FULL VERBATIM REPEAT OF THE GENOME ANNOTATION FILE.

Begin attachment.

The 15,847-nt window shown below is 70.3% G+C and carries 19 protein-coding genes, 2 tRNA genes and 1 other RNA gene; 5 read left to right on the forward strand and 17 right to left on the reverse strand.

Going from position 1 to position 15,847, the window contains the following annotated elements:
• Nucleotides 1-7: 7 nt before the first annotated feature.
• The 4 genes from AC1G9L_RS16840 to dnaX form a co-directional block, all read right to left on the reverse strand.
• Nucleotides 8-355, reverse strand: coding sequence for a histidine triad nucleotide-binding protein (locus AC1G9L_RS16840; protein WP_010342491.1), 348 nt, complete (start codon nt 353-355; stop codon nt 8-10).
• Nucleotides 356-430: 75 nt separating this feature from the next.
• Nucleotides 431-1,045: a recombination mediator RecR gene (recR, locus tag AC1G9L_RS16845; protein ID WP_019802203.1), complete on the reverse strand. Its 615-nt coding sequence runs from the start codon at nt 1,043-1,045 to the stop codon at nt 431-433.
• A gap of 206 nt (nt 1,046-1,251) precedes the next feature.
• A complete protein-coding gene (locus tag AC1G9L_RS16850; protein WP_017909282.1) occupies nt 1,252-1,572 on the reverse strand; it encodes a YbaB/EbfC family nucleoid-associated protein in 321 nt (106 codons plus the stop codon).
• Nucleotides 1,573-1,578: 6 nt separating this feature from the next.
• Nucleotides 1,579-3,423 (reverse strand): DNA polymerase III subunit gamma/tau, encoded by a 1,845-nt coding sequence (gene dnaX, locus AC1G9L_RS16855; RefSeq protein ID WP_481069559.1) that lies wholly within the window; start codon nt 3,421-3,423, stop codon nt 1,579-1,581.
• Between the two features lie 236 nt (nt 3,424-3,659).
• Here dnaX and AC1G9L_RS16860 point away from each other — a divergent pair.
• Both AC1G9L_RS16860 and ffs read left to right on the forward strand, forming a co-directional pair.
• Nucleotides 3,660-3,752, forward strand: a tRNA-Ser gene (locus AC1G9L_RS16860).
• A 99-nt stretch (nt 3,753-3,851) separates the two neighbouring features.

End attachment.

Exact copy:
The 15,847-nt window shown below is 70.3% G+C and carries 19 protein-coding genes, 2 tRNA genes and 1 other RNA gene; 5 read left to right on the forward strand and 17 right to left on the reverse strand.

Going from position 1 to position 15,847, the window contains the following annotated elements:
• Nucleotides 1-7: 7 nt before the first annotated feature.
• The 4 genes from AC1G9L_RS16840 to dnaX form a co-directional block, all read right to left on the reverse strand.
• Nucleotides 8-355, reverse strand: coding sequence for a histidine triad nucleotide-binding protein (locus AC1G9L_RS16840; protein WP_010342491.1), 348 nt, complete (start codon nt 353-355; stop codon nt 8-10).
• Nucleotides 356-430: 75 nt separating this feature from the next.
• Nucleotides 431-1,045: a recombination mediator RecR gene (recR, locus tag AC1G9L_RS16845; protein ID WP_019802203.1), complete on the reverse strand. Its 615-nt coding sequence runs from the start codon at nt 1,043-1,045 to the stop codon at nt 431-433.
• A gap of 206 nt (nt 1,046-1,251) precedes the next feature.
• A complete protein-coding gene (locus tag AC1G9L_RS16850; protein WP_017909282.1) occupies nt 1,252-1,572 on the reverse strand; it encodes a YbaB/EbfC family nucleoid-associated protein in 321 nt (106 codons plus the stop codon).
• Nucleotides 1,573-1,578: 6 nt separating this feature from the next.
• Nucleotides 1,579-3,423 (reverse strand): DNA polymerase III subunit gamma/tau, encoded by a 1,845-nt coding sequence (gene dnaX, locus AC1G9L_RS16855; RefSeq protein ID WP_481069559.1) that lies wholly within the window; start codon nt 3,421-3,423, stop codon nt 1,579-1,581.
• Between the two features lie 236 nt (nt 3,424-3,659).
• Here dnaX and AC1G9L_RS16860 point away from each other — a divergent pair.
• Both AC1G9L_RS16860 and ffs read left to right on the forward strand, forming a co-directional pair.
• Nucleotides 3,660-3,752, forward strand: a tRNA-Ser gene (locus AC1G9L_RS16860).
• A 99-nt stretch (nt 3,753-3,851) separates the two neighbouring features.